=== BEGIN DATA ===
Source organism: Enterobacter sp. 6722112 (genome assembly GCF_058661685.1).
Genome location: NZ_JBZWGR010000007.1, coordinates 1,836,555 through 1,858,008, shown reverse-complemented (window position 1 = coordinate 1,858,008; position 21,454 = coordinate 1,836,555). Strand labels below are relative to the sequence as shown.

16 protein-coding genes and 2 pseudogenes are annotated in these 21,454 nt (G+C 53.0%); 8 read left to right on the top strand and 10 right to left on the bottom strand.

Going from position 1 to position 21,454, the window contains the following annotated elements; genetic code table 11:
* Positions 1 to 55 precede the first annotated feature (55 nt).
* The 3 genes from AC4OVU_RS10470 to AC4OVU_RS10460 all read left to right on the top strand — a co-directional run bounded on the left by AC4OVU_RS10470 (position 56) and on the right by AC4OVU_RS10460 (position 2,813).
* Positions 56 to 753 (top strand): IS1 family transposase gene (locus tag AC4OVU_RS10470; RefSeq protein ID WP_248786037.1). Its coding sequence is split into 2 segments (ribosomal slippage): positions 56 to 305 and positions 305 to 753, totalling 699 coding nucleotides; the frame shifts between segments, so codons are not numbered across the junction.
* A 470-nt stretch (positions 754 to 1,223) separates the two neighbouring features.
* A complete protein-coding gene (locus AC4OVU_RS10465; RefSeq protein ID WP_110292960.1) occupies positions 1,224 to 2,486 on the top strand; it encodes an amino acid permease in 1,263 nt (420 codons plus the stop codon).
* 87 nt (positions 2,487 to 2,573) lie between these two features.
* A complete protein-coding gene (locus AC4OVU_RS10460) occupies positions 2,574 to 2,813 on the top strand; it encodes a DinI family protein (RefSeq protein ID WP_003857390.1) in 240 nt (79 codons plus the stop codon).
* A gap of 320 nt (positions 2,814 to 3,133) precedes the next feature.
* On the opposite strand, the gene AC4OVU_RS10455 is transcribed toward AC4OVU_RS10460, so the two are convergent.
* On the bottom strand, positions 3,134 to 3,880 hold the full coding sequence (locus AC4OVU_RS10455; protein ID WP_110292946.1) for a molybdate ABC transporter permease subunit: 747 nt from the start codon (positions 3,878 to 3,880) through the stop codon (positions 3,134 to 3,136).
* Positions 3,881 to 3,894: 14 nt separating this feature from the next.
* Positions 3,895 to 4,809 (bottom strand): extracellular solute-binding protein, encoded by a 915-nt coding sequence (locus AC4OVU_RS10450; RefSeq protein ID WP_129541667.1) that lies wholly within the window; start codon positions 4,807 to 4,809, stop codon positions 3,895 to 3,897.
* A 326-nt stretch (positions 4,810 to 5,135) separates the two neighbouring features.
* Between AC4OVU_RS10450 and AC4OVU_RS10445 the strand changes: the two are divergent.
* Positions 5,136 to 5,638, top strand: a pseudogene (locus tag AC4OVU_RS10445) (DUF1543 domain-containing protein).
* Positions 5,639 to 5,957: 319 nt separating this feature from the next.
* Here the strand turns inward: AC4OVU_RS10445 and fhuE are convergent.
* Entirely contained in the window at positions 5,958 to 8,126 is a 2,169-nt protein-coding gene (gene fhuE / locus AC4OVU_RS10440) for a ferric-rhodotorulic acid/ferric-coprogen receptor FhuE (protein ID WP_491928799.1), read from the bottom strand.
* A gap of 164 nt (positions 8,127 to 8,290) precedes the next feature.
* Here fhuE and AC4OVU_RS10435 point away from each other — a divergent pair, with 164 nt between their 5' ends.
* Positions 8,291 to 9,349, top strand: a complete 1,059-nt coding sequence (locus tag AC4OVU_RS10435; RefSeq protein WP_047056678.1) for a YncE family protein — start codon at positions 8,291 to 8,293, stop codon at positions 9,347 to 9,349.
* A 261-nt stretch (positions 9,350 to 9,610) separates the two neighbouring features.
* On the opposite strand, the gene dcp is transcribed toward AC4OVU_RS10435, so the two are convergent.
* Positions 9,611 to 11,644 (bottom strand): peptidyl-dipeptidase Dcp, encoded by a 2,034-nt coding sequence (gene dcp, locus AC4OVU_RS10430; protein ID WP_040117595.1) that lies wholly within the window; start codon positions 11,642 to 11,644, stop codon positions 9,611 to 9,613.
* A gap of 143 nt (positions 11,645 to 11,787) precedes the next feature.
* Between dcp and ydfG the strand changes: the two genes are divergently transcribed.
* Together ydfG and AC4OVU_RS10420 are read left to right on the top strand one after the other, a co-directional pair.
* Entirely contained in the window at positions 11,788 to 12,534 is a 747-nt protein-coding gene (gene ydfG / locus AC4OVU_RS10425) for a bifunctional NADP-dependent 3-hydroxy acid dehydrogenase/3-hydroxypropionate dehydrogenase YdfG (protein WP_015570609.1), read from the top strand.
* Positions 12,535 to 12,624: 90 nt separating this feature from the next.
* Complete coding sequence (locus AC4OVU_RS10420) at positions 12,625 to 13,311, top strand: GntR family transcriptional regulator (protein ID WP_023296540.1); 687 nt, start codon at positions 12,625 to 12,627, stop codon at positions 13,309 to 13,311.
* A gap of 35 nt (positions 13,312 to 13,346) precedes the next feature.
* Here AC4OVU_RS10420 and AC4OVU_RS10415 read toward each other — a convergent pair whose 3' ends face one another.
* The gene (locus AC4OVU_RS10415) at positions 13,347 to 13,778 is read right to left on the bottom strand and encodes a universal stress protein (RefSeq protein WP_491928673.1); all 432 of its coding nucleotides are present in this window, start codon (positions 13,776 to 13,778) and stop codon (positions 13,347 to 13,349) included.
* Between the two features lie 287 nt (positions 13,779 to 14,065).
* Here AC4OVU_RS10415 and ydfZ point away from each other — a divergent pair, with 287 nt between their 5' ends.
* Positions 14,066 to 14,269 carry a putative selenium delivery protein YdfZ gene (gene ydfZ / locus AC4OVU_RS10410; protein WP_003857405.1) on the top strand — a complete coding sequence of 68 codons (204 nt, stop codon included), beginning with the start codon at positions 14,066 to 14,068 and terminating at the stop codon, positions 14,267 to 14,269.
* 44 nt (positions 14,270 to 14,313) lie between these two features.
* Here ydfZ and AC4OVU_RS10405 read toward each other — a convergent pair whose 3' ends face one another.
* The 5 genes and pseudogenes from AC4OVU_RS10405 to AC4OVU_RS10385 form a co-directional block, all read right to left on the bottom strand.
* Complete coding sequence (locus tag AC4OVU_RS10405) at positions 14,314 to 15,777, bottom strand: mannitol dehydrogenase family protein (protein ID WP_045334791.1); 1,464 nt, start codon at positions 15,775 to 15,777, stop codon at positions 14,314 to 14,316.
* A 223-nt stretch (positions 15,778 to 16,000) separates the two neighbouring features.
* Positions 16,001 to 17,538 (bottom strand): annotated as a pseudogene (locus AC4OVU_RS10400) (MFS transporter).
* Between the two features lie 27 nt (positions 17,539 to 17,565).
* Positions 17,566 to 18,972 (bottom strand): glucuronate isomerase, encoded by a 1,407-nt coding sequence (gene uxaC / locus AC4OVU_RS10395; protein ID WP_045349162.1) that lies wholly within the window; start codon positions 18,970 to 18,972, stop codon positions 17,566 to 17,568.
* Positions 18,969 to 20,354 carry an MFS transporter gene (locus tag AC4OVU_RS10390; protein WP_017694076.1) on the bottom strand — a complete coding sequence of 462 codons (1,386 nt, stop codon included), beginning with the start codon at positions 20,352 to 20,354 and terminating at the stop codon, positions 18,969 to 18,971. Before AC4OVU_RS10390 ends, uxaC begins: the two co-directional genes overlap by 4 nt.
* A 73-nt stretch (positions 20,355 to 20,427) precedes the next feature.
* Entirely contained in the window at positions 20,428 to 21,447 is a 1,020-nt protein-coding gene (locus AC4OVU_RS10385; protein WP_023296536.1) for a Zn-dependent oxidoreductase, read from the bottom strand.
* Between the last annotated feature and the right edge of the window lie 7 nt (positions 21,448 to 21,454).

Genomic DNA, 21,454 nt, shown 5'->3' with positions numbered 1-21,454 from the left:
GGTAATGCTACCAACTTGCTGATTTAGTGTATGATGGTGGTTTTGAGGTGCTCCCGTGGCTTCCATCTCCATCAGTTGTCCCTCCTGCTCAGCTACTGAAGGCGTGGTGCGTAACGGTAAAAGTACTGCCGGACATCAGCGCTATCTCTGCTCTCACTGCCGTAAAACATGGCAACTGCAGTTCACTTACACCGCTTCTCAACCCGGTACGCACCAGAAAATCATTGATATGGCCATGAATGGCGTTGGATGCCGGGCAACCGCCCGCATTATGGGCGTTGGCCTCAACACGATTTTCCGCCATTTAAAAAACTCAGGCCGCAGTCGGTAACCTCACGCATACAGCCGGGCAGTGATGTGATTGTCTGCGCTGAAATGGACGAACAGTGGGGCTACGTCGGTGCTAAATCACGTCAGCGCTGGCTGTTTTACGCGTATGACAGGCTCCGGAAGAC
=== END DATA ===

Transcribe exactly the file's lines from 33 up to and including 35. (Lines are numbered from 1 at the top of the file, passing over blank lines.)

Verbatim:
* Positions 12,535 to 12,624: 90 nt separating this feature from the next.
* Complete coding sequence (locus AC4OVU_RS10420) at positions 12,625 to 13,311, top strand: GntR family transcriptional regulator (protein ID WP_023296540.1); 687 nt, start codon at positions 12,625 to 12,627, stop codon at positions 13,309 to 13,311.
* A gap of 35 nt (positions 13,312 to 13,346) precedes the next feature.